Showing posts from 2023

Do We Need A Pentagon? Reconsidering the Wesleyan Quadrilateral

If one spends enough time in the United Methodist Church, they’ll eventually hear something about the “Wesleyan Quadrilateral”—a four-fold hermeneutic of authority John Wesley utilized in his development of the movement that would later become known as “Methodism.” The four components of Wesley’s quadrilateral are 1) scripture, 2) tradition, 3) reason, and 4) experience. These, for Wesley, were the authoritative lenses through which the Christian faith is fostered in each person. And while he engaged extensively with each of these components in his writings and sermons, he never explicitly laid out the organized concept of the quadrilateral as we know it today. That language came much later from American theologian, Albert Outler. [1]    However, while for many Methodists the quadrilateral feels relatively specific to our tradition, it’s actually not something unique to Wesley. Coming from an Anglican context, Wesley would have been more than familiar with the “Anglican Triad.” This

§1 Approaching Galatians (session 4, part 1)—Paul’s Letter to the Galatians: A Presbyterian Adult Spiritual Formation Series

[The series continues and now commences the fourth in-person session.  Find the last post here .]   McMaken : Welcome, faithful remnant of our study together. We are fewer today—thanks to all the ice, I'm sure. I’d like to begin with a quick recap.  We’ve talked about the date of the writing and the audience to whom Paul was writing. We also worked our way through some key sources that I'm using to fuel reflection. We talked about Luther: his two kinds of righteousness, his two kingdoms, his two uses of the law, and his ideas about justification by faith. We talked about Calvin: his work on his biblical commentaries and how he has similar but different focuses from Luther. Then, last time, we talked about J. Louis Martyn—who has done a lot of work on reading Paul through an apocalyptic lens—as well as some of the history of scholarship around research into Jesus and Paul. Today, we have one last book to talk about before we get into the text! e. Nancy Bedford and Galati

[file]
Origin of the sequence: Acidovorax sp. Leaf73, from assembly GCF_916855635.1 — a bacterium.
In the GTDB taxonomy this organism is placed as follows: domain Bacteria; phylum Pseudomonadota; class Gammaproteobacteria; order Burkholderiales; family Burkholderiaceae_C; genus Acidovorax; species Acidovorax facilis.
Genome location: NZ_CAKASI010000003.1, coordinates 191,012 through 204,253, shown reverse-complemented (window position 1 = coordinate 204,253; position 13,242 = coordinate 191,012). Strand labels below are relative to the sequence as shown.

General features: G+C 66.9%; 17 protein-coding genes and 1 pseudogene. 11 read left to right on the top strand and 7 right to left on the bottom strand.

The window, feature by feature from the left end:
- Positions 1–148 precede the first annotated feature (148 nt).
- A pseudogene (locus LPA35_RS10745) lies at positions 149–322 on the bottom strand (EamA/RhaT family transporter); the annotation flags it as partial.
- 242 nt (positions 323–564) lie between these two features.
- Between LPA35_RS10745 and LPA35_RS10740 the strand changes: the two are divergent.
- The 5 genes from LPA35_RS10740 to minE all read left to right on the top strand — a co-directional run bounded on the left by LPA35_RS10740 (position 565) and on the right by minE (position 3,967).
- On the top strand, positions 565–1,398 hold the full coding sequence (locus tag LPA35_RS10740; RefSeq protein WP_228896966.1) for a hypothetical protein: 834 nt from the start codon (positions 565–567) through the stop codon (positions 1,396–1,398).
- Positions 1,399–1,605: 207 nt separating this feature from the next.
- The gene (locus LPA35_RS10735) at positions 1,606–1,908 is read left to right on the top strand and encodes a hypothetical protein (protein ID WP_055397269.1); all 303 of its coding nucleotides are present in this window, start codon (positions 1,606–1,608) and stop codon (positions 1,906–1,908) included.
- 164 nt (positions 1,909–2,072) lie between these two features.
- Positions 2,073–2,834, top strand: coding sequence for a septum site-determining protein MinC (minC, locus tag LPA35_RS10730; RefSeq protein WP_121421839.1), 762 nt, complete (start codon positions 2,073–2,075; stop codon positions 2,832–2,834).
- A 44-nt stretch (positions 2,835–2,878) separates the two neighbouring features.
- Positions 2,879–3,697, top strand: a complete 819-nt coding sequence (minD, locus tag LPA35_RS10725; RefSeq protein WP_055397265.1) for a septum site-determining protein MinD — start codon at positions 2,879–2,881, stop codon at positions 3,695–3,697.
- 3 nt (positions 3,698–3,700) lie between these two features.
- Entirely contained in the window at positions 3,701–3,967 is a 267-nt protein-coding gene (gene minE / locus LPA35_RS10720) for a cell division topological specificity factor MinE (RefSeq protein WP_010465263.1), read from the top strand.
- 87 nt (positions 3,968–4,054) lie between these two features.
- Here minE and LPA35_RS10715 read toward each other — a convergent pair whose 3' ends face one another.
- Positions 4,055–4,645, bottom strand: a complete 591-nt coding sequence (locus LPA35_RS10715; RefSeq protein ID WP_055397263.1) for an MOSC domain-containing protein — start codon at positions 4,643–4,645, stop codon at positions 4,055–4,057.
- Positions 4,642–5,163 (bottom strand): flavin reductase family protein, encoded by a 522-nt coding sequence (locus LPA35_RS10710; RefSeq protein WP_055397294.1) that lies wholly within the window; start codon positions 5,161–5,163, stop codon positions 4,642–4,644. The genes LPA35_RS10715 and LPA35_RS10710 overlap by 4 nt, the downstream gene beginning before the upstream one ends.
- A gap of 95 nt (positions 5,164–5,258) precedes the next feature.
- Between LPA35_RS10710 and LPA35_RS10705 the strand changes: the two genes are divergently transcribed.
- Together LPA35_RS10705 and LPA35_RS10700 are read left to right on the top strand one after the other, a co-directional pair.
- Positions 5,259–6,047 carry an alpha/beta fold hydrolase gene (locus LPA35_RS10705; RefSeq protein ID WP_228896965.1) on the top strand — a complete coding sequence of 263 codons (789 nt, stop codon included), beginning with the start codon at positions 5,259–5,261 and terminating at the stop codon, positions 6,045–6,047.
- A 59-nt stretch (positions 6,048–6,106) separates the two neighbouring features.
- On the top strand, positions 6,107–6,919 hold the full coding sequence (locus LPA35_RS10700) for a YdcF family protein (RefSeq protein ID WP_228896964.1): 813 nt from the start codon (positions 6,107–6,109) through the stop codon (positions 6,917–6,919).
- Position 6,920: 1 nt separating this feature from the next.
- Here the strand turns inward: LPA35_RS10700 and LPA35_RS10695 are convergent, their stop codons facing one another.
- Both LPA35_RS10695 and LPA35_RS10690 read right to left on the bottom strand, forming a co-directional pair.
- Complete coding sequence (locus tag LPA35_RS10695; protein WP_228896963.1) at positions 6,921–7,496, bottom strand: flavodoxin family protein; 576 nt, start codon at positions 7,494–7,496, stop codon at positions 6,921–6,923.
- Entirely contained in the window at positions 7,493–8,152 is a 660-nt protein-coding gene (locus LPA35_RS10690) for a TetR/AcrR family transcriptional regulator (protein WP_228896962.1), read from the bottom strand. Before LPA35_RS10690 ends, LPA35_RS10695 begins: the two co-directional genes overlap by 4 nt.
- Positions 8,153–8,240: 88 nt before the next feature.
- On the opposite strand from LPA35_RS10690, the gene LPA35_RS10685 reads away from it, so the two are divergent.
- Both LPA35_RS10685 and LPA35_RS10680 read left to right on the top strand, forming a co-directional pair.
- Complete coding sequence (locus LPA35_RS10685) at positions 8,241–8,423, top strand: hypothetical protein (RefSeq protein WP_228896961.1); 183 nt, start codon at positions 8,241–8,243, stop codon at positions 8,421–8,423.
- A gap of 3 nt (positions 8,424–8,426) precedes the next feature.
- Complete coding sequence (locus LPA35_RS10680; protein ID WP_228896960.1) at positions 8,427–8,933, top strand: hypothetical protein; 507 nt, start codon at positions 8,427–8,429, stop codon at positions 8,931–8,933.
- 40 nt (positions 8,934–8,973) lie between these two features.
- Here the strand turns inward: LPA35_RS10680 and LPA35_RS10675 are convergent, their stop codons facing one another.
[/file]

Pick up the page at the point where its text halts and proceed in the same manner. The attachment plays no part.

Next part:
Two Recent Podcast Appearances

Dear Gentle Readers, I would usually save this sort of news for the next updates post, but an updates post was literally the last post and I wanted to share this with you sooner rather than later. I was privileged to appear on two podcasts recently. First, Quique Autrey was kind enough to have me on his Psyche podcast to talk about Karl Barth and politics . Along the way he induced me to tell a bit of my own story as well as Barth's story, and we even squeezed some Helmut Gollwitzer in there before we were done. Second, Corey Tuttle, Ash Cocksworth, and I got together to talk Karl Barth's Spiritual Writings on Corey's The Karl Barth Podcast . It's always a pleasure to chat about how Ash and I connected around this project, as well as the ostensible oddity of putting together a book on Barth's spirituality. My conviction that this is the way to introduce Barth to church folks and seminarians continues to grow. And to all my professorial colleagues out th